Even Aaron McGruder has a limit.
"The Boondocks" creator was on a conference call interview with reporters yesterday and acknowledged that after Rosa Parks died Monday, he pulled several rough-hewn references to the civil rights icon from an upcoming episode of his new animated television series based on the comic strip.
That's not to say the man who gave us prepubescent black radicals Huey and Riley Freeman is pulling punches now that he's taking them to television. The satirist who saw his Condi-needs-a-man comics pulled from papers (including The Washington Post) isn't going soft -- Episode 2 is titled "Guess Hoe's Coming to Dinner."
"I was trying to sell a show at the same time I was selling [the strip] into syndication," said McGruder, 31, from a studio in Culver City, just outside Los Angeles. "I've been in talks about this one way or another for six years."
"The Boondocks" premieres on Adult Swim, the Cartoon Network's sister channel, on Nov. 6 at 11 p.m., and devotees of the strip will recognize the attitude. The first episode features the "n-word" maybe 15 or 20 times, Riley sighting a (fake) laser-guided rifle on a white woman's ample breasts and a white cop's neck, his grandfather doing naked aerobics, and lots of clueless, racist white people.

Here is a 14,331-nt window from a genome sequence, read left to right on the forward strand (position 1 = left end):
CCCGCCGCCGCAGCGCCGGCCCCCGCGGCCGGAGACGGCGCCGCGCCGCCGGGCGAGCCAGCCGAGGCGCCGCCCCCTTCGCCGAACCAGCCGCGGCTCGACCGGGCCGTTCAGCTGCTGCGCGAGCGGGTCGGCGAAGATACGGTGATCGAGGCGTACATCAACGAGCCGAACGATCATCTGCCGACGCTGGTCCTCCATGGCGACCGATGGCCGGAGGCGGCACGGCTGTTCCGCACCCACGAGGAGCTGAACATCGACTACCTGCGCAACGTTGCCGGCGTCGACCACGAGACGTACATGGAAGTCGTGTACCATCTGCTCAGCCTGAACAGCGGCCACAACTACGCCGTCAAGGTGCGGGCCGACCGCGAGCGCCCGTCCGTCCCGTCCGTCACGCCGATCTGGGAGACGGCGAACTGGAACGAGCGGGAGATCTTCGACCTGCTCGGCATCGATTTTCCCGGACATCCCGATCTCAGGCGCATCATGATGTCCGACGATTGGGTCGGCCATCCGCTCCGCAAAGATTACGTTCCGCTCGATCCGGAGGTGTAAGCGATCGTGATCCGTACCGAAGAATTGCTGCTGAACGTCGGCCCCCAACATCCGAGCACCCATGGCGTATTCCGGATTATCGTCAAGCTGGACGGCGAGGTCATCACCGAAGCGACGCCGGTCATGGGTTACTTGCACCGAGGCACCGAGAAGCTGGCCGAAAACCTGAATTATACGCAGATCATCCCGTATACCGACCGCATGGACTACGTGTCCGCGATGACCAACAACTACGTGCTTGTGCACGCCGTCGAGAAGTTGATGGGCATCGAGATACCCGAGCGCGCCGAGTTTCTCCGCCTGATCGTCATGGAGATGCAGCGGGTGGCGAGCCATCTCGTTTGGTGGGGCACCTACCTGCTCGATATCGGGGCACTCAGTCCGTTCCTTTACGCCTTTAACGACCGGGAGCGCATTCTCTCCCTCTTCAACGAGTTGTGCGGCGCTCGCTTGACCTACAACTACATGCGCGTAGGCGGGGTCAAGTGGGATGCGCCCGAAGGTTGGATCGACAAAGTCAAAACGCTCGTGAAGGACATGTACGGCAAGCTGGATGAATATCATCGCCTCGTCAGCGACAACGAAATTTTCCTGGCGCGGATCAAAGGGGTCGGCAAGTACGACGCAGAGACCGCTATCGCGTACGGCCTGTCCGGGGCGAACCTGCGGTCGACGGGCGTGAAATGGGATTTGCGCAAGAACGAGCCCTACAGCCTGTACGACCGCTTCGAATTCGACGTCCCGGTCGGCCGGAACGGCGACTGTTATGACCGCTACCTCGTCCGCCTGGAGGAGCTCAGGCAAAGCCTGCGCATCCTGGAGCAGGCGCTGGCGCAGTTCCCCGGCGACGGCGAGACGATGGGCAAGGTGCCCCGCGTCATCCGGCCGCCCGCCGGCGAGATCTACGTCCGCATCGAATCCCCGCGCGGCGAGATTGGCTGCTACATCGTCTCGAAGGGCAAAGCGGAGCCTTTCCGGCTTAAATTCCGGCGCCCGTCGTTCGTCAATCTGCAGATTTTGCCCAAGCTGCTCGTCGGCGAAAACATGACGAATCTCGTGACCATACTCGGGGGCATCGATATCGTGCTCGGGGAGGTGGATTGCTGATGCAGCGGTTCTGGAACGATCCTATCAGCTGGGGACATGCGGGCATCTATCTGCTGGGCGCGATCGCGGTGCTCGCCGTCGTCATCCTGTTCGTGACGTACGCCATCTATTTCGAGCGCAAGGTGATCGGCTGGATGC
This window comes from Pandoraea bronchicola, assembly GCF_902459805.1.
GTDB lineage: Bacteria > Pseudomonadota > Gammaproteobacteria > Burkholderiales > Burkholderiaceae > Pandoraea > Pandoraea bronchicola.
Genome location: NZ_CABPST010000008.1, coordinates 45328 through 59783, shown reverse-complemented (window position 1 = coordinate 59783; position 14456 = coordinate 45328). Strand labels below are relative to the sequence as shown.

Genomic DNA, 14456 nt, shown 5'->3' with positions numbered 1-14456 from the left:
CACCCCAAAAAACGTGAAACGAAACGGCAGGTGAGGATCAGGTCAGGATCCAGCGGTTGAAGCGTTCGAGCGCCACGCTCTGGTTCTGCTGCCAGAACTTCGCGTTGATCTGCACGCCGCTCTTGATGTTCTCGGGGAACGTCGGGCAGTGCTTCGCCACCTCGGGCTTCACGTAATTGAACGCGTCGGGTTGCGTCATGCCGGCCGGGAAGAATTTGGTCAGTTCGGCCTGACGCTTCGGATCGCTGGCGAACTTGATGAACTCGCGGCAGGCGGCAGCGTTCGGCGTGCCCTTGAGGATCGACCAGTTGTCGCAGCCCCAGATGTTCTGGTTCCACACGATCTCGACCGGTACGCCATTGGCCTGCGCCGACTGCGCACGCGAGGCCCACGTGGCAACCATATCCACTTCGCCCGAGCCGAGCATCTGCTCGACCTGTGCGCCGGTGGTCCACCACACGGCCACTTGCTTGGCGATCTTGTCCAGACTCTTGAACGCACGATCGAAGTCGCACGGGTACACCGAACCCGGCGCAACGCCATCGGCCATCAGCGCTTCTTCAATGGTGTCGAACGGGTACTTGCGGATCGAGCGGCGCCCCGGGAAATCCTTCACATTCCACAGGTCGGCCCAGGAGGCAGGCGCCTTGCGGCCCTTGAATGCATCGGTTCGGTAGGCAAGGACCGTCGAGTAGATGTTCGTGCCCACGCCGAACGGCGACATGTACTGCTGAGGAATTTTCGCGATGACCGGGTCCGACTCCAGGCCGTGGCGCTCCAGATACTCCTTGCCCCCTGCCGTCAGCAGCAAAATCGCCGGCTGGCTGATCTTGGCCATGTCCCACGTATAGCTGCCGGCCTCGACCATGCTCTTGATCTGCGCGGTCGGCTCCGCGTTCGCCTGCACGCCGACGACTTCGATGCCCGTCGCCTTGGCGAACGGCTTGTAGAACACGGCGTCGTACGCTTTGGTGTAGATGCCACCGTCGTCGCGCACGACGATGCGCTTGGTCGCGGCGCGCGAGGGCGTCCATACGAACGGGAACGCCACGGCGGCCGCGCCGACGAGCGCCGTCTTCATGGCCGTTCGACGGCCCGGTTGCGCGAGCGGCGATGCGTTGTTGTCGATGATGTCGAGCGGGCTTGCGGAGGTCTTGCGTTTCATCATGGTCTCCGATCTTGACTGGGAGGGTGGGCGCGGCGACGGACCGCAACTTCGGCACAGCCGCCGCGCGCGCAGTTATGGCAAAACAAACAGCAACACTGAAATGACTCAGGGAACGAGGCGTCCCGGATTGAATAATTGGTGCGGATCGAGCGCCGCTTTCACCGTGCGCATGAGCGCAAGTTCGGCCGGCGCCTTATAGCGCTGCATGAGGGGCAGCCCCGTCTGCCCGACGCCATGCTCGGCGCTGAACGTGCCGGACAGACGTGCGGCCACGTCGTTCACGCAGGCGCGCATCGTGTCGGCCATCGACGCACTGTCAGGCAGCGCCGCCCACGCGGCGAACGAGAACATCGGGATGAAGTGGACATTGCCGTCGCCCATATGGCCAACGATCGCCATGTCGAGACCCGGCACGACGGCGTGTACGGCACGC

Future episodes feature a plot to kidnap Oprah; Martin Luther King Jr. arising from a three-decade-long coma (he survived the shooting!); and a black Jesus.
Did we mention the fictional trial of the rapper R. Kelly for "bed-wetting"?
"It's not done for the sake of controversy," he said. "It's about what would be the funniest show. . . . When we came up with the idea for the [King] show, we couldn't stop laughing."
Not everyone gets the "Boondocks" brand of broadsides, but the University of Maryland graduate is finally getting his 15 episodes of cable after being rejected by Fox and years of television projects that didn't go anywhere.
Although the strip now runs in more than 350 papers (and often draws angry letters from readers when it isn't pulled by newspaper editors), the L.A.-based McGruder said "I don't miss" drawing it now; he only does the writing. He's been focused on the television show for the better part of two years.
He's recruited Regina King to perform both young boys' voices, veteran John Witherspoon to play their cranky grandfather and caretaker, and Ed Asner to voice a millionaire who lives in their otherwise lily-white suburban neighborhood.
But can underage conspiracy theories, racial paranoia and offensive stereotypes come across as funny on television? Can you really say the n-word so many times and still get laughs, shock or outrage?
That's not the only point of the show, said McGruder, and he then repeated that word rapidly several times, mimicking how often critics suggest he uses it. "It's been in pop music and culture, particularly the past 16 or 17 years," he said. "It doesn't seem to be a topic that ever goes away. It's still a touchy subject."